Dominique-Jean Larrey
1766 - 1842

'The worthiest man I have ever met' - Napoleon

1766
Born July 8, 1766

Studied medicine under his uncle's tutelage in Toulouse.

1786
Moved to Paris to complete studies under Desault, chief of surgey at the Hotel de Dieu. Joined French Navy and becaume chief surgeon to the frigate 'Vigilante' on its voyago to North America. Only one man died during the entire voyage.

Subsequently had to resign from the Navy due to chronic seasickness.

1792
War breaks out.
Doctor to the French army in the Rhine (Major of the Army of the Rhine).

1797
Italian Campaign
Designed the Ambulance Volante or 'flying ambulances' to evacuate casualties from the battlefield.


Ambulance Volante

The flying ambulances were horse drawn wagons for collecting and carrying the wounded from the battlefield to base hospitals. He described this concept in minute detail in a report from the Italian Campaign of 1797. It consisted of a system of transport of medical supplies and supporting personnel. The personnel included a doctor, quartermaster, noncommissioned officer, a drummer boy (who carried the bandages), and 24 infantrymen. The flying ambulances were a success, and this idea was subsequently taken up by other armies. Even in the harsh desert terrain, his flying ambulances would collect the wounded in less than 15 minutes.

Larrey was soon organizing flying ambulances for the entire French Army. This transport system served not only as a boost in morale for the rank and file officers of the French Revolutionary Armies, but it also effected a greater and realistic opportunity for the treatment and survival of the wounded. Moreover, his attention to the wounded on both sides of the battlefield was a noble concept for which Larrey should be credited. These revolutionary ideas for the care of the wounded survived to modern times in the form of the Red Cross.

Triage
Was the first surgeon to treat battlefield casualties where they were injured, rather than awaiting for the finish of the battle at the end of the day, and also introduced the first descriptions of triage:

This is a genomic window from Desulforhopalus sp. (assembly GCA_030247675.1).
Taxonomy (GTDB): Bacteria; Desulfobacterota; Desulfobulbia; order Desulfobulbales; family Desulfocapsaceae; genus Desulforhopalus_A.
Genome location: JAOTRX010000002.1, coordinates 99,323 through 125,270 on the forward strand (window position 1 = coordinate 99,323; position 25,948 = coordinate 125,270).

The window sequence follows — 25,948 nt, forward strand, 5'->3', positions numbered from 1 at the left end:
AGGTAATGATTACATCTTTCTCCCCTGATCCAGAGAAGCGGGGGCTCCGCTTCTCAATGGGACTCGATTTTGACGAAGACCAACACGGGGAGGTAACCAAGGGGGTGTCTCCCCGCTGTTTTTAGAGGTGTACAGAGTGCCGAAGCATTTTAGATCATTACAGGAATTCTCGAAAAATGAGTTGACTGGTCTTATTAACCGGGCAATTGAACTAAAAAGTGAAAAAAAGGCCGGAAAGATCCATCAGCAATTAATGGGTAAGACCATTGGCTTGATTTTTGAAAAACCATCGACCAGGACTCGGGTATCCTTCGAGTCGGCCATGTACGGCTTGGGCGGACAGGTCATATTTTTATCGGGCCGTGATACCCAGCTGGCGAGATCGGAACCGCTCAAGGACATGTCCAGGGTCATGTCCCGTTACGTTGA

'The best plan that can be adopted in such emergencies, to prevent the evil consequences of leaving soldiers who are severely wounded without assistance, is to place the ambulances as near as possible to the line of the battle, and to establish headquarters, to which all the wounded, who require delicate operations, shall be collected to be operated upon by the surgeon-general. Those who are dangerously wounded should receive the first attention, without regard to rank or distinction. They who are injured in a less degree may wait until their brethren-in-arms, who are badly mutilated, have been operated and dressed, otherwise the latter would not survive many hours; rarely until the succeesing day. Besides with a slight wound, it is easy to repair to the hospital of the first or second line, especially for the officers who generally have means of transportation. Finally, life is not endangered by such wounds.

Became Professor of Surgery at Val-de-Grace medical school.

Accompanied Napoleon on his expeditions to Egypt, Palestine and Syria.

1803
Performed one of the earlies amputations about the hip.

1805
Appointed Surgeon-in-Chief to the French Army

Accompanied Napoleon to Germany, Poland and Moscow

1808
Spanish campaign
During the war in Spain the Spanish made extensive use of land mines on the roads of retreat. Larrey had extensive opportunity to study lower limb injuries and amputations.

1809
Battle of Ratisbon


Larrey tending to Napoleon
Battle of Ratisbon (Regensburg), Bavaria

1810
Made a Baron by Napoleon

1812
Reportedly he performed 200 amputations within a 24-hour period after the Battle of Borodino.
Larrey was the darling of the common soldier and they looked after him during the dreadful retreat from Russia. At the crossing of the Beresina, where thousands died in the panic-stricken struggle to get over the bridge, French troops passed him over their heads the length of the span to safety.

Published first description of trench foot.

1815
Battle of Waterloo
Larrey's courage was even noticed at Waterloo by the Duke of Wellington who, noticing Larrey tending injured men in a dangerously exposed position, saluted a man 'of an age no longer ours'.

Shot and left for dead.
Captured by the Prussians and sentenced to deathm but was recognised by a German physician who had been his student at Val-de-Grace. He pleased for Larrey's life with Prussian Field Marshall, Gerhard Blucher. Blucher's son had been wounded and captured by the French - and his life had been saved by Larrey. Larrey was freed and given safe passage to Belgium.

1812-1817
Published 4 volumes entitled: Memoires de chirurgie militarie et campagnes.

1829
First successful pericardiocentesis for trauma
Cardiac tamponade secondary to penetrating cardiac wound

1842
Died August 1st, Paris